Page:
MSP430 Development with Linux

Using Linux and the TI MSP430 processor to create blinking LEDs is a learning exercise, not just a way to make cheap Sci-Fi movie panels.

Linux embedded development doesn't only mean embedding Linux in a product, it also means using Linux as a development platform for embedded microprocessors. The majority of computer processors are not on the desktop or in Beowulf clusters, they are embedded in the millions of devices that you use every day: your alarm clock, microwave, thermostat, car, cell phone and so on. Linux can be used to develop software for embedded projects using microprocessors like the Microchip PIC, Atmel AVR, Philips LPC ARM and TI MSP430 devices.

You don't need to be a professional developer to have fun with these tiny computer devices. The development tools are inexpensive, and the hardware required is minimal. Soldering skills and some experience writing in C are really all you need to get started creating a controller for your next Sumo Bot, remote controlled helicopter or digital lock.

The Texas Instruments (TI) MSP430 family of microprocessors have a wide range of features:

  • Power consumption as low as 0.1uA in off mode.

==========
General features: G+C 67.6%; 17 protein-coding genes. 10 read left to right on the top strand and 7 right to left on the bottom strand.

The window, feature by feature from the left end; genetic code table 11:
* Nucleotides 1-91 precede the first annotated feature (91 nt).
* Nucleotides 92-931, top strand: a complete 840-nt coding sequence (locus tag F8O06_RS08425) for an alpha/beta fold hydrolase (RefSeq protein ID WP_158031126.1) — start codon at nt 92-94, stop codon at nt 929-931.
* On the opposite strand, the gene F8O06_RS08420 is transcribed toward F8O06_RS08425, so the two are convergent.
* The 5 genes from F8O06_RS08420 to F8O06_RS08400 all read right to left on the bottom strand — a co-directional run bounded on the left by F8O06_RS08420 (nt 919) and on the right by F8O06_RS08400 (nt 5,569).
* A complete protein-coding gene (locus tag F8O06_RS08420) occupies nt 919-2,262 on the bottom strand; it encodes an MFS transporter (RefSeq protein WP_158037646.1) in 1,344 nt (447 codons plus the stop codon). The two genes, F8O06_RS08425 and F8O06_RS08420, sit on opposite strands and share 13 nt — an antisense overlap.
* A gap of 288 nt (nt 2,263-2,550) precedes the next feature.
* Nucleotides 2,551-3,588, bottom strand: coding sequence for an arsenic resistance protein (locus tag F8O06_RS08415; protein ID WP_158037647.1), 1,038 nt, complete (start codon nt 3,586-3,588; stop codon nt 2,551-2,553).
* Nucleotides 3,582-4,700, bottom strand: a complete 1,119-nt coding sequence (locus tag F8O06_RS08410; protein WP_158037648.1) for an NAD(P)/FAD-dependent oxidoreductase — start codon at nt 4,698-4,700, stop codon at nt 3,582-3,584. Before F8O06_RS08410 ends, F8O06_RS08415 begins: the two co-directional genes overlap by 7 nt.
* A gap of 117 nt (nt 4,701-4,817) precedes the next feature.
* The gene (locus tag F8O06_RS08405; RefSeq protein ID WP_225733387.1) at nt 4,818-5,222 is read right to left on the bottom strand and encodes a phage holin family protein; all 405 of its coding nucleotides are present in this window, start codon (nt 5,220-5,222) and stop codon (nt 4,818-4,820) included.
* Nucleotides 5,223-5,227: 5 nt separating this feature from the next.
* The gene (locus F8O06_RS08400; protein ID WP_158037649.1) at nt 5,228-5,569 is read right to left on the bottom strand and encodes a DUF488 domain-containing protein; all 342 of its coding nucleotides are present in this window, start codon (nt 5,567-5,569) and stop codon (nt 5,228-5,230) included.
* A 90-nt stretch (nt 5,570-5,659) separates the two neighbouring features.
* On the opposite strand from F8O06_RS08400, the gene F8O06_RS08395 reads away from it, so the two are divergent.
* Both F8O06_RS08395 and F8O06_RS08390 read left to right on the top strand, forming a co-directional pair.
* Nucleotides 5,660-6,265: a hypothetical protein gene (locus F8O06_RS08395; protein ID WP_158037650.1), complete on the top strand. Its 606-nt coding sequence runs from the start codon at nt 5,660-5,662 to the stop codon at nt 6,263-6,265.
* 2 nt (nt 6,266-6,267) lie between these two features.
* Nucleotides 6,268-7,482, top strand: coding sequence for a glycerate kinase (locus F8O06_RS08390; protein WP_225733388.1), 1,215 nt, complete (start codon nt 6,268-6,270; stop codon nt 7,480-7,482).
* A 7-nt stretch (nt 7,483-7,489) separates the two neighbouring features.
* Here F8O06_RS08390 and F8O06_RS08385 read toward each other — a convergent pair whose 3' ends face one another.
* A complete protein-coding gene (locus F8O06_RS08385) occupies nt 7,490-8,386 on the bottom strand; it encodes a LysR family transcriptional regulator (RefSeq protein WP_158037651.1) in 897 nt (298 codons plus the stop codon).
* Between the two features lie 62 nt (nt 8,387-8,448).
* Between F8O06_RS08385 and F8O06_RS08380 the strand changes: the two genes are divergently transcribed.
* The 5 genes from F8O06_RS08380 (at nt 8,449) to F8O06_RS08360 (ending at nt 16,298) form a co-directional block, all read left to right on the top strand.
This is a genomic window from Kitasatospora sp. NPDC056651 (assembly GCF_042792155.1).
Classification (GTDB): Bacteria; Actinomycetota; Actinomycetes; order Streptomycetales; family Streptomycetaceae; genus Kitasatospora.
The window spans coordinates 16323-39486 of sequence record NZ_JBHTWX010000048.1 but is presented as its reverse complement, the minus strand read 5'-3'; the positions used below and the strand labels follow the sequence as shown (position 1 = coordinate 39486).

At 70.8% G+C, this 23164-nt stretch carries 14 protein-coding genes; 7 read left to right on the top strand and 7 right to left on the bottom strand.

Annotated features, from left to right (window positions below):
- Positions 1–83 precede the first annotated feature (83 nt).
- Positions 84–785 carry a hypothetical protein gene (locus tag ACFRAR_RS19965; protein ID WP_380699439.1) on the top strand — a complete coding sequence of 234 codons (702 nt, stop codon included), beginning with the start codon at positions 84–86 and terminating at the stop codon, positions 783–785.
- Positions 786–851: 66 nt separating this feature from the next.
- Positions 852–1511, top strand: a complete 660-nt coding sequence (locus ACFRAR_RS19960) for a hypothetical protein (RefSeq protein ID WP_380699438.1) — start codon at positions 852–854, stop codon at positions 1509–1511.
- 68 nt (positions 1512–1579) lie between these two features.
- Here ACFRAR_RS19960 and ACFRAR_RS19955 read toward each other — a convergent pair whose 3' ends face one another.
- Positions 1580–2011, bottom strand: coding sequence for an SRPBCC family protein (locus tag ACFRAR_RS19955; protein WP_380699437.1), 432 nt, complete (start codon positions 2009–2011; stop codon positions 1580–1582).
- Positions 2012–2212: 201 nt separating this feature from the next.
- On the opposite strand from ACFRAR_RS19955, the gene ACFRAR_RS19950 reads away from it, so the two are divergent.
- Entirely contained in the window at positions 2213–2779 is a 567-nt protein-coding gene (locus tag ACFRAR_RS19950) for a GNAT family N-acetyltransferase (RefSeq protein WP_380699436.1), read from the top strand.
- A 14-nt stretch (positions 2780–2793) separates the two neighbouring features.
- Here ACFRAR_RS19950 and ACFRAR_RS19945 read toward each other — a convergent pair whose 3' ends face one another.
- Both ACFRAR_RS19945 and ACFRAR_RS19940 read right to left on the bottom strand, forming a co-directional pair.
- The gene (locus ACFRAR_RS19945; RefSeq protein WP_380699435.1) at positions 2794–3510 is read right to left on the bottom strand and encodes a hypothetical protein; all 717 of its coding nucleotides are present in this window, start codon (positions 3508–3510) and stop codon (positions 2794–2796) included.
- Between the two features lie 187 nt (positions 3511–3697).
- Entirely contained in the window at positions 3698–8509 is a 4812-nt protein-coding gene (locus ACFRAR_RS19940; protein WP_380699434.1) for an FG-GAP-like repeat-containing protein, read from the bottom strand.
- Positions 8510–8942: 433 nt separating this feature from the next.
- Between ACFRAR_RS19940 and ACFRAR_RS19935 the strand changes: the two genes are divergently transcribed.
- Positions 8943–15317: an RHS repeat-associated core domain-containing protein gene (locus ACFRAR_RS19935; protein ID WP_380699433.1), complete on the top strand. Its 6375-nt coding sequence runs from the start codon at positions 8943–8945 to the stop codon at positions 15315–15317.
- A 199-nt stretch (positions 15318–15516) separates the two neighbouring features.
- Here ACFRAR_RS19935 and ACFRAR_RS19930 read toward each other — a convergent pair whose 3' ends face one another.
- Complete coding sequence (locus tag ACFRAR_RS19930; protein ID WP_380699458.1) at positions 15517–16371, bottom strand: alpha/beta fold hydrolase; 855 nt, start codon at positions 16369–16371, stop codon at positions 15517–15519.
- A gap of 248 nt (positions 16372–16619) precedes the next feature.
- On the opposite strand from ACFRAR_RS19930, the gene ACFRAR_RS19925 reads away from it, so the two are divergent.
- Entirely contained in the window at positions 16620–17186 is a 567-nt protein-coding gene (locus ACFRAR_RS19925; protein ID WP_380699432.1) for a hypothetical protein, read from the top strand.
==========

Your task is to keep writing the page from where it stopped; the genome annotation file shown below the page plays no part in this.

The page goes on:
• Multiple 16-bit timers with capture/compare.

  • PWM outputs, which are very useful for robotics.

  • A/D converters for monitoring sensors.

  • SPI and Asynchronous UARTs for communications.

  • Integrated LCD display controllers.

  • Onboard oscillators.

  • Multiple clock sources for low-power sleep modes.

The '430 family includes more than 80 devices in four major groups. Flash, where the program is stored, ranges from a paltry 1KB to an extravagant 60KB. The available RAM is as large as 5KB or as small as 128 bytes.

Of course, 128 bytes isn't much RAM, but it is enough to get the job done for small projects. Many of my embedded projects are written in assembly code to conserve space, but with the MSP430, I have found myself using C as the primary language. Instead of using a commercial compiler or IDE, I have chosen to use the GNU GCC toolchain, which has had MSP430 support added to it. The GCC compiler does a pretty good job of generating code, and C is certainly the better choice if the the code is going to be maintained over a number of years. There's nothing worse than returning to heavily optimized assembly project five years later and trying to make adjustments without the whole system crumbling to its knees.

With the Microchip PIC processors that I wrote about in 1998, the development process was a bit tedious. I would write some code, compile it, flash the PIC, wonder why it didn't work and then repeat. I used a couple of I/O lines and LEDs as debugging tools, but there's only so much information that you can grok from two flashing LEDs. I really had no way to know exactly what was going on inside the processor when things went wrong. One solution could have been to buy an In Circuit Emulator (ICE). An In Circuit Emulator is a device you plug in to the socket where the processor normally goes. It emulates the CPU and lets you examine every instruction, memory locations and much more. But the $1,200+ US price for an ICE was out of my reach.